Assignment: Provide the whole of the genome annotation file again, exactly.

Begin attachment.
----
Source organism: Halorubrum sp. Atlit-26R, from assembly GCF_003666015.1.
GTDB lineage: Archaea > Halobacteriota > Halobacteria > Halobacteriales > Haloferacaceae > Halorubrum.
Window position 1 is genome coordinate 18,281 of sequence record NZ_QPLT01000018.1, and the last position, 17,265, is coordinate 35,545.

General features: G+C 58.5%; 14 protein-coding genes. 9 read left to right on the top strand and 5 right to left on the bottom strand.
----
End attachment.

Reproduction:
Source organism: Halorubrum sp. Atlit-26R, from assembly GCF_003666015.1.
GTDB lineage: Archaea > Halobacteriota > Halobacteria > Halobacteriales > Haloferacaceae > Halorubrum.
Window position 1 is genome coordinate 18,281 of sequence record NZ_QPLT01000018.1, and the last position, 17,265, is coordinate 35,545.

General features: G+C 58.5%; 14 protein-coding genes. 9 read left to right on the top strand and 5 right to left on the bottom strand.